The IR spectrum of 1 exhibits four bands in the CO region (see Experimental) with the lowest reciprocal wave length displaying a very weak intensity. For a complex of C3v symmetry only three bands are normally expected unless splitting of the E mode occurs.22 The normally axial ligand placement in Fe(CO)4L complexes has been amply documented by X-ray diffraction studies,23-25 including [Fe(CO)4(PHPh2)], for example, for which splitting of the E mode has also been observed.21

Despite the tendency for tetracarbonyl iron(0) amine complexes to decompose in hydrocarbon solvents,4-6 a yellow single crystal of 1 suitable for X-ray study was obtained from an n-hexane solution of this complex. The molecular structure of 1 (Figure 1) is a trigonal bipyramid with the DABCO ligand in an axial position, as would be expected due to the lack of p-acceptor character of the ligand. The Fe-N bond length [2.096(4) Å] is longer than in [Fe(CO)4(pyridazine)] [2.013(5) Å],26 [Fe(CO)4(py)] [2.046(5) Å],3 [Fe(CO)4(pyrazine)] [2.031(2) Å]3 and [CpFeC5H4-4-CHCH-py-Fe(CO) 4][2.041(4) Å]27 by more than three times the esd values. However, this is not unexpected since in complex 1 the donating nitrogen lone pair has sp3 character whereas the examples cited possess nitrogens with an sp2 lone pair in which the s character is augmented. To the best of our knowledge, 1 represents the first example of a complex of the type [Fe(CO)4(amine)] whose structure has been determined by X-ray crystallographic means in which the amine is aliphatic. The Fe-C(ax) bond distance [1.774(6) Å] found for complex 1 is very close to those in [Fe(CO)4(pyridazine)] [1.765(7) Å],26 [Fe(CO)4(py)] [1.772(7) Å],3 [Fe(CO)4(pyrazine)] [1.774(4) Å]3 and [CpFeC5H4CHCH-py-Fe(CO)4 ] [1.760(6) Å].27 The Fe-C(eq) bond distances (avg. 1.807 Å) are in the normal range found for complexes of the type [Fe(CO)4L].3,26,27



The dinuclear complex 2 features a singlet at d 3.11 in its 1H NMR spectrum, corresponding to the two chemically equivalent CH2 groups. Its 13C{1H} NMR spectrum consists of a singlet due to the CH2 groups (d 60.1) and, similarly to the 13C{1H} NMR spectrum of 1, only one signal corresponding to the CO groups at (d 218.2) is present. The 13C NMR spectrum of this compound displays a triplet of triplets at d 60.1 with a one-bond HC coupling constant of 145.68 Hz and a three-bond proton-carbon coupling constant of 5.22 Hz. As expected, the CO 13C resonance appears as a singlet at d 218.2 owing to rapid pseudorotation. The IR spectrum of 2 reveals three bands in the CO region (2047, 1967 and 1931 cm-1).

Unlike DABCO, P(NMeNMe)3P in the presence of [Fe(CO)5] under photolysis conditions does not yield the corresponding mononuclear complex {[Fe(CO)5] [P(NMeNMe)3P]} even when the reaction is carried out with a 1:1 ratio of the reactants. The products isolated from the reactions using a 1:1 or 1:2 ligand-to-metal ratio are the same, namely, {[Fe(CO)5]2[P(NMeNMe)3 P]} (3) in the latter case and excess ligand in the former. The 31P{1H} NMR spectrum of 3 shows a singlet at d 166.6 whereas the 31P NMR spectrum consists of a multiplet containing nine bands centered at the same chemical shift, corresponding to the X part of an A9XX'A9' virtually coupled second order spectrum. The 1H NMR spectrum of 3 exhibits a virtually coupled triplet (indicative of strong PP coupling) corresponding to the A part of an A9XX'A9' spectrum at d 3.02 with a band separation of 6 Hz. Its 13C{1H} NMR spectrum consists of two apparent triplets (d 37.1 and d 217.8). We assign the upfield triplet to the CH3 protons which are coupled equally to the two phosphorus atoms (2JCP = 3JCP = 3.52 Hz) giving rise to an overlapping pair of doublets. Similarly, the low-field triplet is attributed to accidentally equal coupling of the CO carbons to the two phosphorus nuclei (2JCP = 5JCP = 10.77 Hz). While it may seem odd that the five-bond CP coupling is approximately as large as its two-bond counterpart, it should be noted that there are three through-bond pathways for the latter coupling to occur. That spin-spin coupling in a diphosphorus cages of this type can indeed be substantial and is supported by the observation that the PP coupling in P(CH2NMe)3P is 27 Hz and is 116 Hz in S=P(CH2NMe)3P=S.28 Like the DABCO complexes 1 and 2, complex 3 is also fluxional on the NMR time scale, since only one 13C chemical shift (d 217.8) is observed.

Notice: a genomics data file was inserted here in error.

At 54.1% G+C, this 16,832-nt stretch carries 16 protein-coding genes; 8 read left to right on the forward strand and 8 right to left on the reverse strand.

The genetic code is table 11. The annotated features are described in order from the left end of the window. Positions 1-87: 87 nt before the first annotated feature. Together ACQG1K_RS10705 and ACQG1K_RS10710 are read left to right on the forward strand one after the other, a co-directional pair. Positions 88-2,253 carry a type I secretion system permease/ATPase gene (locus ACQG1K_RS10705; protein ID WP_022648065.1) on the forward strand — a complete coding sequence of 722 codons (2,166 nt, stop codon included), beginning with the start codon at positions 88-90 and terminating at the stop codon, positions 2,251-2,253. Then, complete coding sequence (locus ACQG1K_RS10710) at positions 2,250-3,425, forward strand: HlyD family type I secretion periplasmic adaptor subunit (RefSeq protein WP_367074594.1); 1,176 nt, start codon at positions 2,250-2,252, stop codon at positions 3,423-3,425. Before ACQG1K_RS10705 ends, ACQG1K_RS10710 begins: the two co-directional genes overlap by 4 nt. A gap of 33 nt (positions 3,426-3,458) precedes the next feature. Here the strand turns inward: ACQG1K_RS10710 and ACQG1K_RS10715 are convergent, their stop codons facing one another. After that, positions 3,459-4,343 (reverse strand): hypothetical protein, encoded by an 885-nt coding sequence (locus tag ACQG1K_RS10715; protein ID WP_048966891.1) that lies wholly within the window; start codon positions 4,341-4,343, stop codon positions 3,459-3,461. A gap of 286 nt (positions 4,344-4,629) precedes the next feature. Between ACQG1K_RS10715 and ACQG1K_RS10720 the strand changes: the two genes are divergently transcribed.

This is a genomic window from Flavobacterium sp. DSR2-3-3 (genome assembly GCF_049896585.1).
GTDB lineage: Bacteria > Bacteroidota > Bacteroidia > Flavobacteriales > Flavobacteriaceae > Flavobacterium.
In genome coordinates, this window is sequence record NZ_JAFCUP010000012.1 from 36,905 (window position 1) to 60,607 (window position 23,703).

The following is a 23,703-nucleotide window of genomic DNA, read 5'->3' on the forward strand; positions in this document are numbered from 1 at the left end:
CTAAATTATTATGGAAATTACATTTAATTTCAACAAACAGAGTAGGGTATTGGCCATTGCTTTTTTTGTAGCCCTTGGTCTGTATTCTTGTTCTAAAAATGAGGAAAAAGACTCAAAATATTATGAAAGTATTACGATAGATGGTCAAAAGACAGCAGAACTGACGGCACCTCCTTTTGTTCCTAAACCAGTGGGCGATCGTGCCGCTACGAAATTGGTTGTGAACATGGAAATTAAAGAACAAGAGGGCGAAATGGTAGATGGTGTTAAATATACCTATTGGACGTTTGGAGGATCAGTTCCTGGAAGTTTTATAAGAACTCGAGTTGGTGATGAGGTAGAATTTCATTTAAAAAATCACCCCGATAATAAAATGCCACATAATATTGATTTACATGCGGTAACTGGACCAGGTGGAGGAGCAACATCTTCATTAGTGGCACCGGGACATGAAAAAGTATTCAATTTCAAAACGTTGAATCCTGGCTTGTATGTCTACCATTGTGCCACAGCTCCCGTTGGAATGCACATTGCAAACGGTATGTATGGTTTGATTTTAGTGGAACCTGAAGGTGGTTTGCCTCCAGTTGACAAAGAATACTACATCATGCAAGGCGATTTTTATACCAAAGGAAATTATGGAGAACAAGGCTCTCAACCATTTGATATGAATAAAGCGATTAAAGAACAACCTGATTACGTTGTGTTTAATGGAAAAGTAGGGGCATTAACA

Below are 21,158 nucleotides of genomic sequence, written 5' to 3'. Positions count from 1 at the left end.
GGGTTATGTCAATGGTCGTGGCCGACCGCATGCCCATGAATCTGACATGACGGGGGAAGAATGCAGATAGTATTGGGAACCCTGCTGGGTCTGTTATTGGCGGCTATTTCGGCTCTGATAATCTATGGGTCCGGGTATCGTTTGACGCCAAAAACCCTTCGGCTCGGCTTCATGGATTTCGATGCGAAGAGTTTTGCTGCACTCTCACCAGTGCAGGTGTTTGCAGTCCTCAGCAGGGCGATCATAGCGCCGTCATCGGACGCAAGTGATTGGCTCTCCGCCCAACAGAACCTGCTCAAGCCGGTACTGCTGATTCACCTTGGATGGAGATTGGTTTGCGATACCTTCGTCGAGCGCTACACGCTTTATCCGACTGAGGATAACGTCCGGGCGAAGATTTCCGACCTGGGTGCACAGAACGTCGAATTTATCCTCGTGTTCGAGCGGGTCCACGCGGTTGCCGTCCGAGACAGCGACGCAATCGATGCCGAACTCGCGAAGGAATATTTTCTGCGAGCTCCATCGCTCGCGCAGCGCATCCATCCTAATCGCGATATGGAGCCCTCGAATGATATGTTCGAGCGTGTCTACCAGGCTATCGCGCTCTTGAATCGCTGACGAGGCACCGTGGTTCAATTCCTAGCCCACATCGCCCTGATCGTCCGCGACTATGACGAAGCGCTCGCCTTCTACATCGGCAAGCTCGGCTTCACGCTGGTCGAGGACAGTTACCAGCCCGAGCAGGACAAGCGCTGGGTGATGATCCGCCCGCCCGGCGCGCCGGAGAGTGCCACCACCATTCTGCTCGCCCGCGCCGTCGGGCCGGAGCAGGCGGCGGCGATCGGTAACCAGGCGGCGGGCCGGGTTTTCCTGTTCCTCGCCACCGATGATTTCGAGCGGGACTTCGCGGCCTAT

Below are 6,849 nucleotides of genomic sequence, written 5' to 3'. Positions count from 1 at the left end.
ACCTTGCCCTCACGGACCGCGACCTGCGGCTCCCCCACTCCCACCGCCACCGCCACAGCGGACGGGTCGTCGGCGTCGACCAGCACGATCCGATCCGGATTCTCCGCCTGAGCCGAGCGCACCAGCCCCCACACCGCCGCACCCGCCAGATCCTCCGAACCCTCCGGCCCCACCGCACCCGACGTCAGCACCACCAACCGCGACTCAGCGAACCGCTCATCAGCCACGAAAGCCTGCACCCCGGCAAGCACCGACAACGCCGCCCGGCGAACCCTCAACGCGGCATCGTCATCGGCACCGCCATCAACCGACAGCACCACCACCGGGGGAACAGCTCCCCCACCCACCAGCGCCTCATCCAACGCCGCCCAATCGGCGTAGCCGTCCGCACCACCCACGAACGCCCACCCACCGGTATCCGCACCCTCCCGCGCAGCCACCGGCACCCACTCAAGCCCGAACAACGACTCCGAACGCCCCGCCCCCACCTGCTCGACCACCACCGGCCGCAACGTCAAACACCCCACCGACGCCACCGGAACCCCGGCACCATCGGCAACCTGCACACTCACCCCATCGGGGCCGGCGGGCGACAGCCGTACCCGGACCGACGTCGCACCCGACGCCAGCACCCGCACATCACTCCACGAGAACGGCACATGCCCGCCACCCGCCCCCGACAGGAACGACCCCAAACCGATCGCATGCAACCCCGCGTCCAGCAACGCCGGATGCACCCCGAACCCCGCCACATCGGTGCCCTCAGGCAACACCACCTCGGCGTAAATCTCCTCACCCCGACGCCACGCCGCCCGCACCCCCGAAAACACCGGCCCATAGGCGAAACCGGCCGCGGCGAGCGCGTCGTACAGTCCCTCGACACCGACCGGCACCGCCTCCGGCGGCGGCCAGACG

We thank the Donors of the PRF administered by the American Chemical Society for funding this work. RMM thanks CNPq-Brazil for a travel award and UFMG for the award of a sabbatical year.


Supplementary Material

Crystallographic data (excluding structure factors) for the structures in this paper have been deposited with the Cambridge Crystallographic Data Centre as supplementary publication no CCDC 176925. Copies of the data can be obtained, free of charge via (or from the Cambridge Crystallographic Data Centre, CCDC, 12 Union Road, Cambridge CB2 1EZ, UK; fax: +44 1223 336033; or e-mail:



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Address to correspondence
John G. Verkade

Received: June 21, 2002
Published on the web: December 13, 2002



# On leave of absence for a sabbatical year from the Universidade Federal de Minas Gerais.